A cross-sectional study is an observational study in which the exposure and the outcome are determined at the same time point for each study participant. Cross-sectional studies comprise the simplest individual-level observational study design and are usually relatively inexpensive and easy to conduct compared with case-control or cohort studies.
Cross-sectional studies can be descriptive or analytical depending on whether the outcomes are assessed for potential associations with risk factors or exposures. Another type of cross-sectional study is the serial cross-sectional study, in which more than 1 data collection is conducted in the same study population at different time points.
In a hypothetical example of a cross-sectional study, we can record the prevalence of periodontal disease and investigate the association between periodontal disease and oral hygiene habits in adult patients. The outcome is the presence or absence of periodontal disease, and the exposure is current oral hygiene practices such as frequency of brushing and use of dental floss. This study can be carried out by interviewing participants about their oral hygiene habits and at the same time by assessing periodontal status clinically. Thus, outcomes and exposure data are assessed at the same time.
Cross-sectional studies measure prevalence and therefore are suitable for examining the burden of the disease or condition and are useful for health care services planning, as I discussed previously. A cross-sectional study recording the prevalence of caries in adolescents can provide useful information for determining caries prevention plans.
Analytical cross-sectional studies provide only weak evidence between exposures and outcomes, since it is difficult to separate the cause and effect. For example, in the previous scenario, it is difficult to determine whether periodontal disease preceded or followed the exposure (oral hygiene practice). In fact, an important issue is what is called reverse causality, which in this example could mean that patients who learned that they have periodontal disease might be more diligent with oral hygiene, thus creating an overestimate of the prevalence of periodontal disease among participants with good oral hygiene habits.
Bias in cross-sectional studies
Selection bias occurs when the study participants are systematically different in their characteristics compared with eligible participants who were not selected for the study. Additionally, when the exposed and unexposed groups have differences in important outcome predictors, the results might be biased.
In the periodontal disease study, selection bias can be introduced if the selection of patients was restricted to a group with higher or lower susceptibility for developing periodontal disease and, additionally, if the exposed and unexposed groups differ in ways that predict the outcome. A common type of selection bias is called nonresponse bias and is usually encountered when recruiting is conducted with mailed questionnaires.
When sampling from the study population, ideally random sampling should be implemented because it gives the same probability for each person to be included in the study and thus ensures that the drawn sample represents the study population. Several sampling methods are available, such as simple random sampling, systematic sampling, stratified sampling, and multi-stage sampling.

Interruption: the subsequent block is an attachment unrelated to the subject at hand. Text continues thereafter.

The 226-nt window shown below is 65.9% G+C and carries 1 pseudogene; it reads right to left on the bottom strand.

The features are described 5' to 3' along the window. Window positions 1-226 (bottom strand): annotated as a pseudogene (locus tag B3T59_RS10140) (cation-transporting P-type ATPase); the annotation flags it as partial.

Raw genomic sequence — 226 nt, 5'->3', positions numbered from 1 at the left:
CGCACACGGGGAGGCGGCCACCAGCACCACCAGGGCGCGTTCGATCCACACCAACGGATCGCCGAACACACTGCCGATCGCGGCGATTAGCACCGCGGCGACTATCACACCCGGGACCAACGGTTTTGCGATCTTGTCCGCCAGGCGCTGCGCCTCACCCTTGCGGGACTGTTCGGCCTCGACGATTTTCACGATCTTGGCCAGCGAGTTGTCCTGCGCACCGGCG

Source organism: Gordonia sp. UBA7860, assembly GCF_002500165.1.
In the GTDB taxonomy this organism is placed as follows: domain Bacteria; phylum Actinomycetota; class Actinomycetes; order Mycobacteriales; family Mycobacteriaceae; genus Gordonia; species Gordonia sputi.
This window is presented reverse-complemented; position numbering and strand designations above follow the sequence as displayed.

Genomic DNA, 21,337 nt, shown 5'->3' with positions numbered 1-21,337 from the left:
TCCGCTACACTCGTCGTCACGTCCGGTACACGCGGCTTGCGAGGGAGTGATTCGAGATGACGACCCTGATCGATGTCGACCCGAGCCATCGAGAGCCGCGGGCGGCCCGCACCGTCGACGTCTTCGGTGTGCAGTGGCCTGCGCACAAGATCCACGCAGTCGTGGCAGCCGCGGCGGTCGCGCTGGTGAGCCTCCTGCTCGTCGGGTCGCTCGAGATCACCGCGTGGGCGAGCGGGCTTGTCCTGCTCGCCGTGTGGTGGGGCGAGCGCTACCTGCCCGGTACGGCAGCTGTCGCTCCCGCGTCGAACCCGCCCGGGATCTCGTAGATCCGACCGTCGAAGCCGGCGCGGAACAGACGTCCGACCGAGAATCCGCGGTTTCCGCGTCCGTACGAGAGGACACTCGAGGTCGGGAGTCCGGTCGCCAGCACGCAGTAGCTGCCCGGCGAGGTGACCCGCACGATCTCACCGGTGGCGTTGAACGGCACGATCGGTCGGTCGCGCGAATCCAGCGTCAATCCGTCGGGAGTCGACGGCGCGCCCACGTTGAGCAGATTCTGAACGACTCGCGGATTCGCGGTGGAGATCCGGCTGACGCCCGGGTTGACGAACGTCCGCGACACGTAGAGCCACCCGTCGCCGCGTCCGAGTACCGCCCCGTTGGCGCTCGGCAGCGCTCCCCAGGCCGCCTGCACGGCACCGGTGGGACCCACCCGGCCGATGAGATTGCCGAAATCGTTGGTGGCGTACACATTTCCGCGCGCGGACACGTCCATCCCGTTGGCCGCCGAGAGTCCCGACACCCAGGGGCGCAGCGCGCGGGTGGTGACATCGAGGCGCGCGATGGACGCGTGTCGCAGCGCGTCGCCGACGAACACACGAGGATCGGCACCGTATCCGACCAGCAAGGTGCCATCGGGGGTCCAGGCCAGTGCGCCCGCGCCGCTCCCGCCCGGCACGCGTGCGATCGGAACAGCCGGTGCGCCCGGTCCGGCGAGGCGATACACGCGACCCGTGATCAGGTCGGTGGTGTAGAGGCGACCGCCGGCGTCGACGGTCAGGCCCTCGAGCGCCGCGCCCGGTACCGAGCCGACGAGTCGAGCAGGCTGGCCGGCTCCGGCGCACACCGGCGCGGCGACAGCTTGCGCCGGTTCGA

Since information on exposure and outcome is recorded simultaneously, prior knowledge of the condition might influence the ascertainment of the exposure or the outcome. Both recall and detection biases are likely. For example, if the investigators know the exposure status of the participants, they can be influenced in their decision on correctly classifying the outcome.
Finally, confounding is an important issue in cross-sectional studies. As explained previously, confounding can confuse the association between an exposure and an outcome. I will use the example study to indicate how confounding can result in incorrect associations. Figure 1 indicates that sex is a potential confounder of the association between oral hygiene and periodontal disease. Let me explain the thought process. Let’s say that female participants are associated with better oral hygiene practices. Let us also assume that women are more likely than men to experience periodontal disease because of a genetic predisposition (sex is an independent risk factor for periodontal disease). Because of the association of sex with exposure, since sex is an independent outcome predictor and not in the causal pathway between the exposure and the outcome (sex is not the result of the exposure), then all conditions are satisfied for sex to be a potential confounder of the association between oral hygiene practices and periodontal disease. Imagine that you have an unequal distribution of female and male subjects in the exposed and unexposed groups. Having more women than men in the unexposed group will tend to overestimate the association ( Fig 2 ), whereas having more men than women in the exposed group will tend to underestimate the association.